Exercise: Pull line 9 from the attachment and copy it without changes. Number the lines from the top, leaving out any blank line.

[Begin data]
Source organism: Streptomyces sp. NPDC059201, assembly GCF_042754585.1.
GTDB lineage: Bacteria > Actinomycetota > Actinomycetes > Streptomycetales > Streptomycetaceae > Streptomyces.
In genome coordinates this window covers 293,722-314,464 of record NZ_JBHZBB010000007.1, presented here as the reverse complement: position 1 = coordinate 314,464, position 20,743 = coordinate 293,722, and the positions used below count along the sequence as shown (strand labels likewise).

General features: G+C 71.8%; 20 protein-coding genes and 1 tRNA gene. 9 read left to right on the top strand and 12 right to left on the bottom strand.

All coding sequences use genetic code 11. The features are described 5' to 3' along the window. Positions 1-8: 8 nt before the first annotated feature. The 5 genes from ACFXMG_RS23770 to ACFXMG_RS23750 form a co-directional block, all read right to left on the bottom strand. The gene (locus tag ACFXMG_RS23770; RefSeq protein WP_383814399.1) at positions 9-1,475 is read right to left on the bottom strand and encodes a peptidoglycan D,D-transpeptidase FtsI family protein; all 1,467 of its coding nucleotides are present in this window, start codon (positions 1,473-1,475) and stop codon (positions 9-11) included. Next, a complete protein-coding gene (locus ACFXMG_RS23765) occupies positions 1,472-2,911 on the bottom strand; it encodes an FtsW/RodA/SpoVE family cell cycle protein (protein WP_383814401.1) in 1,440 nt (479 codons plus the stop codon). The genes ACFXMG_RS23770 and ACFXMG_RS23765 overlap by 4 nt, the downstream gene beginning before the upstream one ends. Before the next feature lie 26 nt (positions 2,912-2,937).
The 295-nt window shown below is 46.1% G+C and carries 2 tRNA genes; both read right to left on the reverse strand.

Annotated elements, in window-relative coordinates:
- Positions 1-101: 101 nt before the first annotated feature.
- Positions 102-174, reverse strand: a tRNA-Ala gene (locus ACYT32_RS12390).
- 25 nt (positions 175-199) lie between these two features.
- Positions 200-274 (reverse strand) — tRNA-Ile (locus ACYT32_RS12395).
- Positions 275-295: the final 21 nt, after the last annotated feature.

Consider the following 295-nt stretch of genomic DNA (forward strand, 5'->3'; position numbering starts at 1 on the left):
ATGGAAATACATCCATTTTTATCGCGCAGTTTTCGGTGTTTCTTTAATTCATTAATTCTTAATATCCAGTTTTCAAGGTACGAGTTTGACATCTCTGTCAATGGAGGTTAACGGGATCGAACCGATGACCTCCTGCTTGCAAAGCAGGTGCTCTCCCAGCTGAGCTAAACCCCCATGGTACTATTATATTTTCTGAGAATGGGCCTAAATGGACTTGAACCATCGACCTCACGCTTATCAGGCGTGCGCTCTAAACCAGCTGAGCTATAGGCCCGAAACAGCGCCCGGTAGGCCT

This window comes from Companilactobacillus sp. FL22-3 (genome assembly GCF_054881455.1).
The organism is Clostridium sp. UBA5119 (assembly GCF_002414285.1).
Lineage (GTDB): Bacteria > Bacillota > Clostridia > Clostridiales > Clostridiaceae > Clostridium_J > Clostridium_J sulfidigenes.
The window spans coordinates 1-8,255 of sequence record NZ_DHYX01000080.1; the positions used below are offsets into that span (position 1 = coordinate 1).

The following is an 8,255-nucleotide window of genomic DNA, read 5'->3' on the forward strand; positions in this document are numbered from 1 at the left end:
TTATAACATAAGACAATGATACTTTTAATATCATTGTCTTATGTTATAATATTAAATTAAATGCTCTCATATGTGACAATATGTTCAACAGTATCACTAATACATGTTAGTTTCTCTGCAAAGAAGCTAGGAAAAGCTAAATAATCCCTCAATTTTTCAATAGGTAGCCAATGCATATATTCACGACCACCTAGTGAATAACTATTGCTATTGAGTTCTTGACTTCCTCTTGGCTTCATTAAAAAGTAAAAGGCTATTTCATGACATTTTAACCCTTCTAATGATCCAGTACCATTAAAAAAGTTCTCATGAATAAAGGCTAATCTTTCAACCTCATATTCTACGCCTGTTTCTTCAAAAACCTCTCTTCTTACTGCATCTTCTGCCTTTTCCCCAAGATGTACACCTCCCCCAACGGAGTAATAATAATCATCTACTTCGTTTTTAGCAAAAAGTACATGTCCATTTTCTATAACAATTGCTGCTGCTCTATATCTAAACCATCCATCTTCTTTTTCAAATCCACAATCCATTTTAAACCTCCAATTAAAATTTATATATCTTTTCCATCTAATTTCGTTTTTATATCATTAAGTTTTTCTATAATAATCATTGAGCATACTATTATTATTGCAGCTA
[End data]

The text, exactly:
- Positions 102-174, reverse strand: a tRNA-Ala gene (locus ACYT32_RS12390).